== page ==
The past couple of weeks have been pretty exciting in my internet world, featuring two nominations for the Liebster Award. The Liebster Award is a blogging award where blog writers can nominate other blogs they believe should get some extra recognition. The writer then has the opportunity to add some background information about themselves by answering the questions their nominator listed and also pay it forward by nominating their own choices. Every writer makes up their own questions, so each nomination is an opportunity to share more about yourself — which means you’ll be seeing two of these posts this month!
This nomination is from Drew McVittie over at The Scribblings, so I’ll be using the rules listed on his blog.
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Today I’m thrilled to introduce a dear friend of mine, author Sharon Ledwith. I’ve known her since back in the Musa Publishing days (2011-2014) and I’ve been thrilled to see her go on to do bigger, better things with her books. Today she’s here to celebrate the recent release of her latest novel, Lost and Found: Welcome to Fairy Falls.
Imagine a teenager possessing a psychic ability and struggling to cope with this freakish power, all the while trying to lead a normal life. Now, imagine being uprooted and forced to live in a small tourist town where nothing much ever happens. It’s bores-ville from the get-go. Welcome to Fairy Falls. Expect the unexpected…
The Fairy Falls Animal Shelter is in trouble. Money trouble. It’s up to an old calico cat named Whiskey—a shelter cat who has mastered the skill of observation—to find a new human pack leader so that their home will be saved. With the help of Nobel, the leader of the shelter dogs, the animals set out to use the ancient skill of telepathy to contact any human who bothers to listen to them. Unfortunately for fifteen-year-old Meagan Walsh, she hears them, loud and clear.
Forced to live with her Aunt Izzy in the safe and quiet town of Fairy Falls, Meagan is caught stealing and is sentenced to do community hours at the animal shelter where her aunt works. Realizing Meagan can hear her, Whiskey realizes that Meagan just might have the pack leader qualities necessary to save the
animals. Avoiding Whiskey and the rest of shelter animals becomes impossible for Meagan, so she finally gives in and promises to help them. Meagan, along with her newfound friends, Reid Robertson and Natalie Knight, discover that someone in Fairy Falls is not only out to destroy the shelter, but the animals as well. Can Meagan convince her aunt and co-workers that the animals are in danger? If she fails, then all the animals’ voices will be silenced forever.
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Today I’m thrilled to be introducing Emily Mundell, a fellow young author whose first published book, The Sorceress and the Squid, came out earlier this month. I’m excited to pick up a copy of this hilarious-sounding novel and I hope you will be too!
In the magical land of Perth, divisions between the Old Kingdom and the New have waged for centuries. The humans have long harbored a mistrust of the spell-casting Fae and vice versa. In the midst of this conflict, Estrella the Sorceress lays waste to the Training Academy for Human Warriors, making an enemy in the soldier, Jalen. During their standoff, Jalen is turned into a squid and Estrella, unable to restore him to his original form, takes pity on him and travels west across the Sea to bring him to the Wizard. On their journey they face challenges and revelations that will ultimately decide not only their own fates, but the fate of all of Perth.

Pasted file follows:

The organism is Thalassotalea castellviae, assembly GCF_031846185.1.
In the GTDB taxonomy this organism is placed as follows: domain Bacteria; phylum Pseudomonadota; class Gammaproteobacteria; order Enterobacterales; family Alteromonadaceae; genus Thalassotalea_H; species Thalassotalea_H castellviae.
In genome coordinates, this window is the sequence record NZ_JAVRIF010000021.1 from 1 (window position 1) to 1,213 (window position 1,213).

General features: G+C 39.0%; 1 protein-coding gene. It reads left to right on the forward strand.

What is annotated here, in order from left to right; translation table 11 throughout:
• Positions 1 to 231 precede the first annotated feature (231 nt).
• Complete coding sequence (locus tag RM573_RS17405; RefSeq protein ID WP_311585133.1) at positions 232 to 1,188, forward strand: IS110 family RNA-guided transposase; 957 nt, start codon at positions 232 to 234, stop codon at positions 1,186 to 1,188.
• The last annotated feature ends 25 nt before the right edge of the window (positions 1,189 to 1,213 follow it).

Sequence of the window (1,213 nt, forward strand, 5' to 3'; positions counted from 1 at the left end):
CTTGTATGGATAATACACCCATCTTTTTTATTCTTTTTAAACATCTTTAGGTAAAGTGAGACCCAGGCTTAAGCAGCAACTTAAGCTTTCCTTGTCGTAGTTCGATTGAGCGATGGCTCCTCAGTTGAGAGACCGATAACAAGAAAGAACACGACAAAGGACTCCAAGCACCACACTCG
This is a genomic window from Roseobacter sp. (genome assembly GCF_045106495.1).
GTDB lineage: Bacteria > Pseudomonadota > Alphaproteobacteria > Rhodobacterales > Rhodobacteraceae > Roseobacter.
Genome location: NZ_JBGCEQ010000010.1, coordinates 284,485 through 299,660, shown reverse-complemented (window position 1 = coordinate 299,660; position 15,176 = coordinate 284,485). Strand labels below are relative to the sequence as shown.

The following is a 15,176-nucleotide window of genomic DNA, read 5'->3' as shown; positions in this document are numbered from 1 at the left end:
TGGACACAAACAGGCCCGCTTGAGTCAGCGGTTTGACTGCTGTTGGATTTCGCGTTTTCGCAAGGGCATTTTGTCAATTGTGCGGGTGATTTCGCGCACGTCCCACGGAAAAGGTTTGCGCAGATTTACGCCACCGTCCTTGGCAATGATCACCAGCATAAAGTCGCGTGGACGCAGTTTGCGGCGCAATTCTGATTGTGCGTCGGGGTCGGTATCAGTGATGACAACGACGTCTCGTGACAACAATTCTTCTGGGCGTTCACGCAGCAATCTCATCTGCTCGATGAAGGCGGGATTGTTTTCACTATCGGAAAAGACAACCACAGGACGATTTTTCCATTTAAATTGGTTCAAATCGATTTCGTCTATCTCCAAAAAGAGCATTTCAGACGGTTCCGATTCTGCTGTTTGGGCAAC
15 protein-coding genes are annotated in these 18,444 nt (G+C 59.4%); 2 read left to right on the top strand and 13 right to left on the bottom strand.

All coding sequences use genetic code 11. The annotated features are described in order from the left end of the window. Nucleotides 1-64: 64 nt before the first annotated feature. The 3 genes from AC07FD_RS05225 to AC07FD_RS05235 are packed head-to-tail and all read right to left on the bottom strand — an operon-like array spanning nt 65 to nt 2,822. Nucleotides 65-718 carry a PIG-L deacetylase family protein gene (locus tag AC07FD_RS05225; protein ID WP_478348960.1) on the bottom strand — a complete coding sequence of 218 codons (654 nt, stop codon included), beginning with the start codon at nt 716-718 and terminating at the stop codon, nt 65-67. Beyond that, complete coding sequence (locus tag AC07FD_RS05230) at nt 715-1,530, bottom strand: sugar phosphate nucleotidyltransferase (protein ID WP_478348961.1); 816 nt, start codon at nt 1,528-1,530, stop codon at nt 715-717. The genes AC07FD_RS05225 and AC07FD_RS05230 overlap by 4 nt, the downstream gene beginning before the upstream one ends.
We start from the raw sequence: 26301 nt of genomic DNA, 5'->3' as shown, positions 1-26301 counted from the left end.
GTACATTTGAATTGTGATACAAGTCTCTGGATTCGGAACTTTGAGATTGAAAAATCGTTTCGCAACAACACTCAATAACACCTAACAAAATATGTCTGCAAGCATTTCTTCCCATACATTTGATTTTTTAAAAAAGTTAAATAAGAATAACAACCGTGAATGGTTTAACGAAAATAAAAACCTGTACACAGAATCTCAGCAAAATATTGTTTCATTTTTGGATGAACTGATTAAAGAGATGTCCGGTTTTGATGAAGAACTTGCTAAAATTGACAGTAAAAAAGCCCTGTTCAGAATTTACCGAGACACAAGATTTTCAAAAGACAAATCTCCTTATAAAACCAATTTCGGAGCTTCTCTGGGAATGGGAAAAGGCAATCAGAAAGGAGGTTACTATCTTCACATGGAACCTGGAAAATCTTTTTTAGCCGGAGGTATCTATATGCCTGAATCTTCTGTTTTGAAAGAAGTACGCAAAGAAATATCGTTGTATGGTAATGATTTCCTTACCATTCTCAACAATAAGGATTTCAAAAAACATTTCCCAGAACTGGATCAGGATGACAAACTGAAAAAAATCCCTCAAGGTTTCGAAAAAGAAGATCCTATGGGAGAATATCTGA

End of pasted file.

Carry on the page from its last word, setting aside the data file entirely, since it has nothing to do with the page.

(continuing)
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A couple weeks ago the lovely Amy Laurel tagged me for the #VoicesofYA prompt, a way for YA writers to share a little bit of ourselves with the rest of the YA community. I don’t usually participate in these things but this one looked like a lot of fun SO here goes:
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Today I’d like to introduce SM Henley, an urban fantasy writer who rapid-fire published their first three novels, the Written by Birds trilogy, earlier this year. She’s been kind enough to share the inspiration and process behind her first novel, Scratching in the Dirt, with us today! I hope you’ll enjoy reading this interview as much as I enjoyed conducting it.
A father in Hell, a dead lover, and a demon gangster on her tail. Today is the best day of Tazia’s life.
Demons are taking savage control of the disillusioned and down-at-heel. Half-vampire, Tazia, wants no part in it. She’s embracing her first taste of freedom in one hundred and fifty years. But liberty doesn’t come easily. When her celebrations are interrupted by a psychopathic angel, she is forced into a distasteful alliance to save the demon who was once her jailer.
Assisted by her best friend, a sex-addicted technomancer called Billy, she struggles to free herself from the angel’s evil plan. No easy task, when faced with resistance from a demonic terrorist, and pursued by her ex-lover—a human mercenary now out for her blood. If she fails, will Tazia ever regain her freedom or will she be forced back into a life of tortuous incarceration?
Scratching in the Dirt is the first in the Written by Birds trilogy, and is an adult urban fantasy novel set on the streets of modern-day Turin, London, and Detroit. It treads lightly in the darkness, with not a small amount of blood and gritty humor. Just ask the birds.